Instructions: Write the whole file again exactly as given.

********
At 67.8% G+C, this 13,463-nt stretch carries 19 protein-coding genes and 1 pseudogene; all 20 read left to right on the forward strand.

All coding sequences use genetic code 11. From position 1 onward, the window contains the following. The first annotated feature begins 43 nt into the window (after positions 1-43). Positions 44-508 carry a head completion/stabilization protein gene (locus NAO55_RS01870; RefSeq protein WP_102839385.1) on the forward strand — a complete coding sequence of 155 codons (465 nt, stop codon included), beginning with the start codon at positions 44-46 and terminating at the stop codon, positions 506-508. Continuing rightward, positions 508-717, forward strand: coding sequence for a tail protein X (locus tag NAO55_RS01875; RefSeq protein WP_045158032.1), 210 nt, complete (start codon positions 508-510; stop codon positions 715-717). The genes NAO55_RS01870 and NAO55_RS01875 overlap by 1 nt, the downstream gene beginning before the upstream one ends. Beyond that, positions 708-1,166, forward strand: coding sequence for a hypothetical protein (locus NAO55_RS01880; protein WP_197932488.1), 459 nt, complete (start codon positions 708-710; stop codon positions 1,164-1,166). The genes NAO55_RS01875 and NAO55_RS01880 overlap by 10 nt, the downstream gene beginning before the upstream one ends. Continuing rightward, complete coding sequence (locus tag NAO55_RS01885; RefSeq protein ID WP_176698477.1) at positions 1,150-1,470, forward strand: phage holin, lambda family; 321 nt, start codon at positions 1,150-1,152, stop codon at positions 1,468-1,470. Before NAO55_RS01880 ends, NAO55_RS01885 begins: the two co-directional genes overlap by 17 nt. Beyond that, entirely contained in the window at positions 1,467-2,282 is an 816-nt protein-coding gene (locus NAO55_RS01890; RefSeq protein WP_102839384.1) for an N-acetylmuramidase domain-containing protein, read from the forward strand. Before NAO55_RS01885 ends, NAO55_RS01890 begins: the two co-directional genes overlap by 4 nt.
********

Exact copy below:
At 67.8% G+C, this 13,463-nt stretch carries 19 protein-coding genes and 1 pseudogene; all 20 read left to right on the forward strand.

All coding sequences use genetic code 11. From position 1 onward, the window contains the following. The first annotated feature begins 43 nt into the window (after positions 1-43). Positions 44-508 carry a head completion/stabilization protein gene (locus NAO55_RS01870; RefSeq protein WP_102839385.1) on the forward strand — a complete coding sequence of 155 codons (465 nt, stop codon included), beginning with the start codon at positions 44-46 and terminating at the stop codon, positions 506-508. Continuing rightward, positions 508-717, forward strand: coding sequence for a tail protein X (locus tag NAO55_RS01875; RefSeq protein WP_045158032.1), 210 nt, complete (start codon positions 508-510; stop codon positions 715-717). The genes NAO55_RS01870 and NAO55_RS01875 overlap by 1 nt, the downstream gene beginning before the upstream one ends. Beyond that, positions 708-1,166, forward strand: coding sequence for a hypothetical protein (locus NAO55_RS01880; protein WP_197932488.1), 459 nt, complete (start codon positions 708-710; stop codon positions 1,164-1,166). The genes NAO55_RS01875 and NAO55_RS01880 overlap by 10 nt, the downstream gene beginning before the upstream one ends. Continuing rightward, complete coding sequence (locus tag NAO55_RS01885; RefSeq protein ID WP_176698477.1) at positions 1,150-1,470, forward strand: phage holin, lambda family; 321 nt, start codon at positions 1,150-1,152, stop codon at positions 1,468-1,470. Before NAO55_RS01880 ends, NAO55_RS01885 begins: the two co-directional genes overlap by 17 nt. Beyond that, entirely contained in the window at positions 1,467-2,282 is an 816-nt protein-coding gene (locus NAO55_RS01890; RefSeq protein WP_102839384.1) for an N-acetylmuramidase domain-containing protein, read from the forward strand. Before NAO55_RS01885 ends, NAO55_RS01890 begins: the two co-directional genes overlap by 4 nt.